NRAS Conservation - Natural Resources Assessments Surveys


Surveys in the Marshall Islands


NRAS surveys include recording fish, coral, invertebrate and seaweed data on a series of 4 transects; 2 divers work on each of the four transects that are located at predetermined depths. The transect method was chosen to represent the characteristics of the whole site, over a range of depths (between 5 to 20 m) to give a wide enough coverage on different zones on the reef . Each diver would swim the transect four times, accomplishing different duties at a time.

A 50 m tape measure is used as a marker so the same transect would be covered on return swims from one end of the transect to the other. 20 meters is the maximum depth for the deep transect, allowing enough time for the pair of scuba divers to complete the work without going in to decompression time. On each transect two scuba divers collect the information. Each diver has two jobs, accomplished by two separate transect swims.

"Fish" Surveyor (Diver to pass over site first): ........"Coral" surveyor:
Records large fish ...............................................Lays the 50m tape
Records smaller fish ...........................................Records the corals or substrate every 50cm
Records 4 quadrates of seaweed target genera .....Records the number of target invertebrates
and percentage coverage (at the markers of
10, 20, 30, 40 m on the tape)
Helps buddy roll up the tape measure ...................Reels up the 50m measuring tape

FISH DATA (belt transects). Fish counts are undertaken by one scuba diver, swimming along the 50 m length measuring tape. The fish surveyor swims along the designated depth contour recording fish while the buddy lays the tape measure behind. Fish surveyors record all target fish, within an estimated box of 5 meters, 2.5 m to either side of the tape, 5 m above and 5 m forwards. The target fish are recorded at family and species level. The fish species recorded are estimated into three size classes: A 6-10cm, B 10-20cm, C >20cm. The meandering swimming pattern allows to record the smaller species and the sedentary species.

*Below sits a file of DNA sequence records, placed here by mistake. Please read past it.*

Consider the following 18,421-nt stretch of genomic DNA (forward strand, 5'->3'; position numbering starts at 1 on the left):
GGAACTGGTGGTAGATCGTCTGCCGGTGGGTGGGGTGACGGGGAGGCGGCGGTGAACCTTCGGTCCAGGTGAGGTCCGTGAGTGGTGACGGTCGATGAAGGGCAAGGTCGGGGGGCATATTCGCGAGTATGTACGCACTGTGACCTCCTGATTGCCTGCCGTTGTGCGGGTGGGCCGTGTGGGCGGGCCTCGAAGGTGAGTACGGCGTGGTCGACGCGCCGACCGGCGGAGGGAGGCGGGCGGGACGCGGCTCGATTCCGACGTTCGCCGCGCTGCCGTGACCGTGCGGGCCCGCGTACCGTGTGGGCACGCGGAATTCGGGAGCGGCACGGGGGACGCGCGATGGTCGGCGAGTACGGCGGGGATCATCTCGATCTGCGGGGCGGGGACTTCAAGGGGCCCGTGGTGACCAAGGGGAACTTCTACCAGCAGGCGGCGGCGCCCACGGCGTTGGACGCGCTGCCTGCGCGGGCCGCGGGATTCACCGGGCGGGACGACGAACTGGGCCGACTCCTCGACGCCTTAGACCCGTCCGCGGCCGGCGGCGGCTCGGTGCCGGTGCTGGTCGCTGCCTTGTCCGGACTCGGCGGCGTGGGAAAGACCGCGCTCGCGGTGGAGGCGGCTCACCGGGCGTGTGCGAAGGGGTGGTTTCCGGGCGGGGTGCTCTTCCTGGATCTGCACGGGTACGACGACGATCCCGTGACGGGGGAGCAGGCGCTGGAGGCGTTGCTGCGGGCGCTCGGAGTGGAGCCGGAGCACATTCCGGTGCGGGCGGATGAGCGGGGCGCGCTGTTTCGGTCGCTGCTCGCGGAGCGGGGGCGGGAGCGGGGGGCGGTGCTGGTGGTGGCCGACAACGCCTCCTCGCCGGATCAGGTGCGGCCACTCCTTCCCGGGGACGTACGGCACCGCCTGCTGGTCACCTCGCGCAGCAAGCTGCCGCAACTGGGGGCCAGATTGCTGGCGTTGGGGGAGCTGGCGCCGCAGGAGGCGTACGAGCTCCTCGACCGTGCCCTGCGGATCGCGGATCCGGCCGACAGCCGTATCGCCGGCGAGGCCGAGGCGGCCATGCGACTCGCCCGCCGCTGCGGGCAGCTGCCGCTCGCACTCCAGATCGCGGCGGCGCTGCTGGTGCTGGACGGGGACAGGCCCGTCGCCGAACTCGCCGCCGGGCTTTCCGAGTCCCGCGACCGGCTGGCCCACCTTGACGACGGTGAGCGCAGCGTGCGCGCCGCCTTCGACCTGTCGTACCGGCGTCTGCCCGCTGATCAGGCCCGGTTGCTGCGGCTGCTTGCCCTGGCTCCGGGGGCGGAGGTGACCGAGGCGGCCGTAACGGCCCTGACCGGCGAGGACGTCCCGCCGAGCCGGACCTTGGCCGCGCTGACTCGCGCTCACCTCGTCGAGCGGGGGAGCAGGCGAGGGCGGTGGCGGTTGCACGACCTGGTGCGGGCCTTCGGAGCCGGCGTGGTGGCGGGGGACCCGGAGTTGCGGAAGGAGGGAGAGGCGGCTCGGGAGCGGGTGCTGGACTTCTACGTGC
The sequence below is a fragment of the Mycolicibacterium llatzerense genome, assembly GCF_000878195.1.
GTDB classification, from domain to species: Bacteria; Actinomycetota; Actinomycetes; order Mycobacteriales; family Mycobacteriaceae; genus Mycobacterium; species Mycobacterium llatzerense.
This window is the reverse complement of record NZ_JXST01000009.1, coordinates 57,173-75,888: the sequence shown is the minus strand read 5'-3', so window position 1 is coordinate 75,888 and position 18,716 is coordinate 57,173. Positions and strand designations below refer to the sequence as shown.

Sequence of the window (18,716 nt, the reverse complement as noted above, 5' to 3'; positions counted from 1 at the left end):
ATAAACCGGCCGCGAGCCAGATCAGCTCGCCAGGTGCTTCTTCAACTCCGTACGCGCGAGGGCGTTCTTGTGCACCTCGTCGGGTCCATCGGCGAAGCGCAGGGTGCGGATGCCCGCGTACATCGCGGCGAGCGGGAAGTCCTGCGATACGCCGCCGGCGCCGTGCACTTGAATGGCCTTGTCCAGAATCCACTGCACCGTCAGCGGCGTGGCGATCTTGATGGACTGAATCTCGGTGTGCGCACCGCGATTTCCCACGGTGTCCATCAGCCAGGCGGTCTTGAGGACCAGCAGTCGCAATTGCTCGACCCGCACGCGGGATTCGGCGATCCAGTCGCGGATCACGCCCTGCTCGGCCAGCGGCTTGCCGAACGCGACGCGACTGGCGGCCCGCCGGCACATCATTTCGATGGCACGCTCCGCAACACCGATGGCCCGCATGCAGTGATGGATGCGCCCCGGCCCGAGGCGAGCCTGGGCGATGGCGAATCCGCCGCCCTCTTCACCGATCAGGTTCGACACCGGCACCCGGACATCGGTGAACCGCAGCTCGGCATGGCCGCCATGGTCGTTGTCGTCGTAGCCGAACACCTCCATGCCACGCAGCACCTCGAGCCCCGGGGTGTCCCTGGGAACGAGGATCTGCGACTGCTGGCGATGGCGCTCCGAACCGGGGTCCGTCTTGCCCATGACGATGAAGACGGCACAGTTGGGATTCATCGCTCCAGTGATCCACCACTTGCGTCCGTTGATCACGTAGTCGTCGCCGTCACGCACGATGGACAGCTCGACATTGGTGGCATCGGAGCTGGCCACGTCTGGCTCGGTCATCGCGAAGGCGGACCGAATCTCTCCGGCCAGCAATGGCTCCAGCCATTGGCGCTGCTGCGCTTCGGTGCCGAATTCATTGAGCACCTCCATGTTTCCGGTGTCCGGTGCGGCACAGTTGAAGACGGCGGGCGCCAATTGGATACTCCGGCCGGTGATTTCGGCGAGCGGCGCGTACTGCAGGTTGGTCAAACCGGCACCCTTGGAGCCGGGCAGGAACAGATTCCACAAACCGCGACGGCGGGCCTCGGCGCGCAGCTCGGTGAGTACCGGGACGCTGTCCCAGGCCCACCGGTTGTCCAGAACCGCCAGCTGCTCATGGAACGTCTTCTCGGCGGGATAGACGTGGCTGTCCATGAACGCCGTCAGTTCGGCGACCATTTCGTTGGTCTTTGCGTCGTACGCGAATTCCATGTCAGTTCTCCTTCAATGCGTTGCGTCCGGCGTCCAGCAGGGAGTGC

INVERTEBRATE DATA (belt transects). The invertebrate data are collected by one scuba diver meandering across the 50 m measuring tape looking to a distance of 2.5 m either side of the tape as for fish, counting the target species. The purpose of criss-crossing the transect is to record the smaller species and the sedentary species.

BENTHIC LINE INTERCEPT TRANSECT (LIT). LITs are carried out according to AIMS-ASEAN methodology with minor adjustments (English, 1997). Recorders note all features at two levels, AIMS-ASEAM life-forms and target coral genera or species. The coral data is collected by a diver, swimming along the length of the 50 m measuring tape and recording the substrate below the tape at every 50 cm.

SEAWEED DATA COLLECTION. A quadrat of 25 cm x 25 cm dimension is placed next to the transect at the 10 m, 20 m, 30 m, and 40 m marks. Density or percentage coverage is estimated inside the quadrats and averaged for each depth. Target genera and larger groups are identified. Samples of seaweeds are taken for preservation and cataloguing at the library of the College of the Marshall Islands.



English, S. A., C. R. Wilkinson, and V. J. Baker (eds.) 1997. Survey manual for tropical marine resources. Australian Institute of Marine Science, Townsville.

Back to Methods



Copyright © NRAS | All Rights reserved | 2004-08-01 | Contact Us


Webdesign Karner Consult Pte Ltd |